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Current position

The policy restricting asylum seekers’ rights to work in the UK has been under review since 2018.

The current position is that, generally, asylum seekers are not allowed to work. They can only apply for permission to work if:

  • they have waited over 12 months for an initial decision on their asylum claim or for a response to a further submission for asylum; and
  • they are not considered responsible for the delay in decision-making.

The Home Office is unable to provide data on the number of asylum seekers granted permission to work.

Permission to work only allows asylum seekers to take up jobs on the UK’s shortage occupation list. Those jobs are at ‘graduate level’ or above.

Permission to work expires once a final decision has been made on the asylum claim (that is, when there is no further opportunity to appeal).

Asylum seekers’ dependent family members cannot apply for permission to work.

Two recent judicial review cases have found aspects of the Home Office’s policy guidance unlawful. This is because it fails to recognise the possibility of making exceptions to the general policy to restrict permission to work to shortage occupation list jobs. The Home Office must now review its guidance, but the judgments do not imply that a broader change of policy on restricting permission to work is required.

Calls to change the policy

The UK’s permission to work policies have attracted criticism for over a decade. NGOs, trade unions, churches, and some Parliamentarians, amongst others, have called for change.

The current policy has been described as providing an “illusory” right to work for most asylum seekers in practice. This is because of the effect of the shortage occupation list restriction.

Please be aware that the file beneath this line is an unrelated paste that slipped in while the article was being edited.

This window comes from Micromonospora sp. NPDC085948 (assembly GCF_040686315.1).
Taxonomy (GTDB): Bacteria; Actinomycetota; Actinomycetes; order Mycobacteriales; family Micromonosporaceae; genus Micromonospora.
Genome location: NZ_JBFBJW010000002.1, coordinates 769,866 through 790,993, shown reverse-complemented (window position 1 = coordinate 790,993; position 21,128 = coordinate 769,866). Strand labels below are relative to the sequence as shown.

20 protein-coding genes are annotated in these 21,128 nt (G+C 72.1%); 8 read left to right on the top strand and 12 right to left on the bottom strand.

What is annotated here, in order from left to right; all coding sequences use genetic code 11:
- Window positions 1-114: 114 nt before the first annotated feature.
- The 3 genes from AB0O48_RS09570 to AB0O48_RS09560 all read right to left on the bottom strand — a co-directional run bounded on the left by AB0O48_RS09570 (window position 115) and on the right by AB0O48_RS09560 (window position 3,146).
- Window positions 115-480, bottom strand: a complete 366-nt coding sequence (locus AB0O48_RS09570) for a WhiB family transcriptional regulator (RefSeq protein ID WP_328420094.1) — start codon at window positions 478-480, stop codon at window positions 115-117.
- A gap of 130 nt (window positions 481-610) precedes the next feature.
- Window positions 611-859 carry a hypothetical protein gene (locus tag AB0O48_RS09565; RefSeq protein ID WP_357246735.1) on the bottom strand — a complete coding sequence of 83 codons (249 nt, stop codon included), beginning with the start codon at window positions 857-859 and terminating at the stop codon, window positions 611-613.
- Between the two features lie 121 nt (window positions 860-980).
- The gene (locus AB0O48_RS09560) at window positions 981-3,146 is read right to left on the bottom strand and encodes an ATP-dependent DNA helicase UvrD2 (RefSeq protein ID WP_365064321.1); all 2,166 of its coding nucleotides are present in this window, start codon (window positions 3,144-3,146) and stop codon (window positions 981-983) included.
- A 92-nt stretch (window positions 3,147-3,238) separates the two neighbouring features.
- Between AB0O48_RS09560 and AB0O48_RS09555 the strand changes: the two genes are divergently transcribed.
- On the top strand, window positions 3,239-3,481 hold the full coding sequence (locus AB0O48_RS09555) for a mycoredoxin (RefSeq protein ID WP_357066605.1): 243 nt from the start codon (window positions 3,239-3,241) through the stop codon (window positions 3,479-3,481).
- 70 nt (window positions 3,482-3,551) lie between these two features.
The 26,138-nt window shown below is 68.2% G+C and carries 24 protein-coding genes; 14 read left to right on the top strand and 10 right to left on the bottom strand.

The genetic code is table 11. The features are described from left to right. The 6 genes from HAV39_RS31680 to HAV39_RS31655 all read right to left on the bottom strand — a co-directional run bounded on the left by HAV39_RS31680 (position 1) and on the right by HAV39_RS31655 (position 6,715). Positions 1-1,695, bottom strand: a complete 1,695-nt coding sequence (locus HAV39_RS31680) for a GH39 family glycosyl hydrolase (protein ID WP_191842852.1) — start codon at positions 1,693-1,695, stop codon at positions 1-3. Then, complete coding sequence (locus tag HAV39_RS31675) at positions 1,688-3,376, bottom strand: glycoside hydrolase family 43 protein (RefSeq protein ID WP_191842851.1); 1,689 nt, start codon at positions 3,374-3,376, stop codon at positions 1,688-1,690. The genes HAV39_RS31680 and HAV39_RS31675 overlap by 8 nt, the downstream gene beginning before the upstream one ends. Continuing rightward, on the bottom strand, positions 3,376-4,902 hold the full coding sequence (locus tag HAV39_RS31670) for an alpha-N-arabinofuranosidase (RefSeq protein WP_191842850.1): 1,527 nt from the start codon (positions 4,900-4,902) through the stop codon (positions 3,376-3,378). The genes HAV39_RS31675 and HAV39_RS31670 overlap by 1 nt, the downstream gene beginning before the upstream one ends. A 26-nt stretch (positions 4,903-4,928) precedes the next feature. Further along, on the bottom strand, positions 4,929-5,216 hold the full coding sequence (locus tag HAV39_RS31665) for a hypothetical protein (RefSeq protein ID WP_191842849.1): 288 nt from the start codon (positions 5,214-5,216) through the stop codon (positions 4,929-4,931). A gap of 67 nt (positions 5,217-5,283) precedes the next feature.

Campaigners tend to focus their demands on:

  • reducing the length of time for becoming eligible to apply for permission to work (commonly, to six months);
  • lifting the shortage occupation list restriction; and
  • allowing refused asylum seekers to work, if there is a temporary obstacle preventing their departure from the UK.

Suggested advantages of extending asylum seekers’ rights to work include that it would:

  • benefit the UK economy and reduce costs to the taxpayer;
  • ease some of the difficulties that asylum seekers can face during the asylum process, such as social and economic exclusion, de-skilling, low self-esteem and poor mental health;
  • improve asylum seekers’ integration and employment prospects in the event of a positive asylum decision; and
  • reduce asylum seekers’ vulnerability to destitution and exploitation as an illegal worker.

People who support more restrictive policies tend to raise concerns that more favourable rights might act as a ‘pull-factor’ to the UK. Asylum rights campaigners counter that there is little credible evidence to support this belief.

International comparisons

UK policy is more restrictive than those in several comparable countries. This is because of the combination of the 12-month waiting period for eligibility to work and the shortage occupation list rule.

EU law requires Member States to grant asylum seekers access to their labour market after they have been waiting for nine months for a decision on their claim. Member States can apply more favourable provisions and/or grant access to the labour market subject to conditions (and many do). Beyond the EU, Canada and Australia allow asylum seekers to work immediately; in the USA they are eligible to work after six months. 

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